If you've decided that a divorce is your best bet, there are a few things to keep in mind, according to Paul. For one thing, working with a couples' therapist through the separation and divorce can help you both stay civil, emotionally process this monumental life change, and figure out the best ways to approach things like splitting up assets and telling friends and family (particularly children).
She adds that if your partner is, in any way, an angry, punishing, violent, and/or narcissistic type person, you're going to want to set yourself up legally with a good attorney. This is especially true if there are children involved.
But if you're both willing to approach the divorce in a caring and empathetic way, the process will be much smoother. "They can get mediation, they can work it out with a good mediator who does this kind of work, and it doesn't have to be so hard," Paul explains.
And if you're worried or upset about breaking the news to your children, rest assured, Paul tells mbg a bad marriage is actually worse on kids than divorced parents. In the end, it will be better for them to not grow up around the dysfunction an unhappy marriage can create.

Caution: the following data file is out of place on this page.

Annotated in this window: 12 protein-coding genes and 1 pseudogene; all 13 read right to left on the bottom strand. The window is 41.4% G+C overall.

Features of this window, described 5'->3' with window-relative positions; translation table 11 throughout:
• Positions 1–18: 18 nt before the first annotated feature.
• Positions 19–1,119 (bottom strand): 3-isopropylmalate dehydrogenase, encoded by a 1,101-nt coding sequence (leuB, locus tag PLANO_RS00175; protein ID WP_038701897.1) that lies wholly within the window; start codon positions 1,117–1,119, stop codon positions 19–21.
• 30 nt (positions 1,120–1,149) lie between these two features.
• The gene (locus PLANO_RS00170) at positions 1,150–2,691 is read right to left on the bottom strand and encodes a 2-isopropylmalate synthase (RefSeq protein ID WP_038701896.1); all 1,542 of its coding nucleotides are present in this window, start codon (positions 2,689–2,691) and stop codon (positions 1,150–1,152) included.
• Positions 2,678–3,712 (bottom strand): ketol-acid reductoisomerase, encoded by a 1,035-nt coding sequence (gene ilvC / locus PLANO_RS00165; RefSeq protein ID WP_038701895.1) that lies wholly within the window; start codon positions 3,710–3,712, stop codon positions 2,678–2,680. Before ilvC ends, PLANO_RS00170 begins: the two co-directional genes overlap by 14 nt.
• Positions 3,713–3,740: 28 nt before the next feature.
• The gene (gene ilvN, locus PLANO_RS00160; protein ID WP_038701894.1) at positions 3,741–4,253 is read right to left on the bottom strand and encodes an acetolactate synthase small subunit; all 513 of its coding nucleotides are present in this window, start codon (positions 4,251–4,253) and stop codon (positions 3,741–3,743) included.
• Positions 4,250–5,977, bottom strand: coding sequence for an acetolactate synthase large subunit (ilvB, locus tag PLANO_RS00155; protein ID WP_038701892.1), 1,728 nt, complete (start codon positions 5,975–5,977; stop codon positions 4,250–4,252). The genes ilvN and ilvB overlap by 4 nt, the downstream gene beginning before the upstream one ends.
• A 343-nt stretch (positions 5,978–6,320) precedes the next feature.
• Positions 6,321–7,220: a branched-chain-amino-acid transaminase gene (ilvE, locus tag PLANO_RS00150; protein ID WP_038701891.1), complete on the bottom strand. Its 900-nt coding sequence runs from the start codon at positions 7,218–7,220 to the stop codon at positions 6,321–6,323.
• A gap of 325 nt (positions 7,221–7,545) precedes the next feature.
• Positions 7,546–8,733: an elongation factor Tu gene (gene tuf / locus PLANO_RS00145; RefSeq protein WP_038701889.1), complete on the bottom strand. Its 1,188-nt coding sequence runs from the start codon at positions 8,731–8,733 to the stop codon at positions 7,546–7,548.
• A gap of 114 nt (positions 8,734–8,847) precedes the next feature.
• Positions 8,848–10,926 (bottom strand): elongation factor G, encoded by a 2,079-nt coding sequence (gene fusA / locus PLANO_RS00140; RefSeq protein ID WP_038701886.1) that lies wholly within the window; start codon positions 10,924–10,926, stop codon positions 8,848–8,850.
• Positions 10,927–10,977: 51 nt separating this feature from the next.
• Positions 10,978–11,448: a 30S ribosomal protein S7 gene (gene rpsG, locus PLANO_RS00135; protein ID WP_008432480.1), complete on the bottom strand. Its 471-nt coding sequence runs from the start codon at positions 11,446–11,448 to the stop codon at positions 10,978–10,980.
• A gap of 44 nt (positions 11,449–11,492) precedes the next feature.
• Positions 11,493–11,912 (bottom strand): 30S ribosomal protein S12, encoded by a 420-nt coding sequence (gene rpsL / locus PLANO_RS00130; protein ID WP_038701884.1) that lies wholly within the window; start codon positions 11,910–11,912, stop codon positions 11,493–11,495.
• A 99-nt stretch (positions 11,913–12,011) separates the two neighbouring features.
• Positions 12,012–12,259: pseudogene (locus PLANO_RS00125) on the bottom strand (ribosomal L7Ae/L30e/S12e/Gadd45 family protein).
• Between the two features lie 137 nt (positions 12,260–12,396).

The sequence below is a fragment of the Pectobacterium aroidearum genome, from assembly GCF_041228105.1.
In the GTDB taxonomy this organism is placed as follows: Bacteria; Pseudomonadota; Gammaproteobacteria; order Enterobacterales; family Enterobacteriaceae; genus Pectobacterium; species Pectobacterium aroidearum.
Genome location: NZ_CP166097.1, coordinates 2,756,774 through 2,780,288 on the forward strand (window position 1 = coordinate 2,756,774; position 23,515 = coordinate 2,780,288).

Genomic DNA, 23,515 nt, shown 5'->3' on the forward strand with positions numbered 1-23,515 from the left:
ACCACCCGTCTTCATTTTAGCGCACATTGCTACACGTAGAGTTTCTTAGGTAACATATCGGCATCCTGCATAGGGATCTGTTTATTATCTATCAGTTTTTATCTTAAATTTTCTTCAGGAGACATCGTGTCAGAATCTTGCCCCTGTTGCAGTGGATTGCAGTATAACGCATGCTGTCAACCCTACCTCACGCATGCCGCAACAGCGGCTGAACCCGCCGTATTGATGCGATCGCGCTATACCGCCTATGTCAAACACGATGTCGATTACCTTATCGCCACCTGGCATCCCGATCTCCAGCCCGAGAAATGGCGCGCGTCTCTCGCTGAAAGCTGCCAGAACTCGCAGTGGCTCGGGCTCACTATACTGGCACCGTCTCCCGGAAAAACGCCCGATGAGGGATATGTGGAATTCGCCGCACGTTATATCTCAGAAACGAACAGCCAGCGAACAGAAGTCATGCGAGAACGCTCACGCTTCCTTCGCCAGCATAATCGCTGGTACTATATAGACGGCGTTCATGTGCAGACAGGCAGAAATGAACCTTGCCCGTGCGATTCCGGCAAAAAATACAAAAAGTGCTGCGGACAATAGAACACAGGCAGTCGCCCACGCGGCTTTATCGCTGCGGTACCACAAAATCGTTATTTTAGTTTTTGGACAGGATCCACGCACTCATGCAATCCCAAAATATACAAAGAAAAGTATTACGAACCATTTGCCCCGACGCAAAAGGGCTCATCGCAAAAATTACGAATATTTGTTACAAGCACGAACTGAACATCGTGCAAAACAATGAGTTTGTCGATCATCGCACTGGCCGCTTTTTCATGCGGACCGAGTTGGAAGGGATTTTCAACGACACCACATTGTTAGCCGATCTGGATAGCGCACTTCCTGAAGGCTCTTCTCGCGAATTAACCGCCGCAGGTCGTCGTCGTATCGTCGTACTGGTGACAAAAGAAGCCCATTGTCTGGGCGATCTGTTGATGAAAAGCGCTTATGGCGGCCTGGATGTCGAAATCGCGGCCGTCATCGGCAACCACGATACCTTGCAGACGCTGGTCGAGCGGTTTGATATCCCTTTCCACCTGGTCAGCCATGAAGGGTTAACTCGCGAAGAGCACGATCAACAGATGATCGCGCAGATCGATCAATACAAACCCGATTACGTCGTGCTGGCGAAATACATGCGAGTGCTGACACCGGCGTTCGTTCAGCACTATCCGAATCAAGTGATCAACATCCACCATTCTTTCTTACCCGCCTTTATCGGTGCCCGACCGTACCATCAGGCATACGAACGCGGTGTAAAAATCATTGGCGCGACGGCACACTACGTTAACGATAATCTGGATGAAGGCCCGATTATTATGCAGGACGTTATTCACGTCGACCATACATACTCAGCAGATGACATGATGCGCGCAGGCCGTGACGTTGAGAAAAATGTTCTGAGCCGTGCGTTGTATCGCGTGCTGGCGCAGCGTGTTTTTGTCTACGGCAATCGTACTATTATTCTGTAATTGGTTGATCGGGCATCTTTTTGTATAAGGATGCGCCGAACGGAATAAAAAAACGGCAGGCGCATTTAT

The bottom line.
Divorce isn't easy, but in many cases, it's worth it—and in the long run, you'll both be better off.
If you made it this far and your gut is telling you it's time, stay strong and keep your head up. It may not be what you wanted, but now it's what you need, and when it's all said and done, there is both life and love after divorce when you give yourself the chance to find it.
Sarah Regan is a Spirituality & Relationships Editor, a registered yoga instructor, and an avid astrologer and tarot reader. She received her bachelor's in broadcasting and mass communication from State University of New York at Oswego, and lives in Buffalo, New York.